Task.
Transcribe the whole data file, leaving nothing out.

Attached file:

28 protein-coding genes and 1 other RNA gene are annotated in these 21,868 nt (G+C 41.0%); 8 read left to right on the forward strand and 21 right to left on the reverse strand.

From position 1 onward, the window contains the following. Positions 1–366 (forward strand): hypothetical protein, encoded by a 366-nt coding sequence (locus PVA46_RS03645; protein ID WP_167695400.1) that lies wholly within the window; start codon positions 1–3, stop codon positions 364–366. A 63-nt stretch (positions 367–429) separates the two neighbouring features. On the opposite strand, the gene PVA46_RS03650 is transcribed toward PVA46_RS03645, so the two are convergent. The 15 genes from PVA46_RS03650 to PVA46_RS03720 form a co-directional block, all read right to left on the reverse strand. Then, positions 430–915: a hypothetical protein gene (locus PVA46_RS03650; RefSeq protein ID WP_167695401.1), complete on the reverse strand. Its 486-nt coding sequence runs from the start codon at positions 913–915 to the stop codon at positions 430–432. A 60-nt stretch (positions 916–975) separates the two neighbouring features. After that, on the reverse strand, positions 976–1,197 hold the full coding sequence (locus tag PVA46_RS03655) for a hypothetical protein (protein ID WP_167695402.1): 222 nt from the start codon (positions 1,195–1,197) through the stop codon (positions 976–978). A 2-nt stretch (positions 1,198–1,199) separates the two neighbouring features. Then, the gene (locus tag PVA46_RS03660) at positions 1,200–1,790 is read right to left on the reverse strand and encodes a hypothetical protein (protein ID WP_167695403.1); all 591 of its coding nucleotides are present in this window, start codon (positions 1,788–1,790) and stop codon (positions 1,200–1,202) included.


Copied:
28 protein-coding genes and 1 other RNA gene are annotated in these 21,868 nt (G+C 41.0%); 8 read left to right on the forward strand and 21 right to left on the reverse strand.

From position 1 onward, the window contains the following. Positions 1–366 (forward strand): hypothetical protein, encoded by a 366-nt coding sequence (locus PVA46_RS03645; protein ID WP_167695400.1) that lies wholly within the window; start codon positions 1–3, stop codon positions 364–366. A 63-nt stretch (positions 367–429) separates the two neighbouring features. On the opposite strand, the gene PVA46_RS03650 is transcribed toward PVA46_RS03645, so the two are convergent. The 15 genes from PVA46_RS03650 to PVA46_RS03720 form a co-directional block, all read right to left on the reverse strand. Then, positions 430–915: a hypothetical protein gene (locus PVA46_RS03650; RefSeq protein ID WP_167695401.1), complete on the reverse strand. Its 486-nt coding sequence runs from the start codon at positions 913–915 to the stop codon at positions 430–432. A 60-nt stretch (positions 916–975) separates the two neighbouring features. After that, on the reverse strand, positions 976–1,197 hold the full coding sequence (locus tag PVA46_RS03655) for a hypothetical protein (protein ID WP_167695402.1): 222 nt from the start codon (positions 1,195–1,197) through the stop codon (positions 976–978). A 2-nt stretch (positions 1,198–1,199) separates the two neighbouring features. Then, the gene (locus tag PVA46_RS03660) at positions 1,200–1,790 is read right to left on the reverse strand and encodes a hypothetical protein (protein ID WP_167695403.1); all 591 of its coding nucleotides are present in this window, start codon (positions 1,788–1,790) and stop codon (positions 1,200–1,202) included.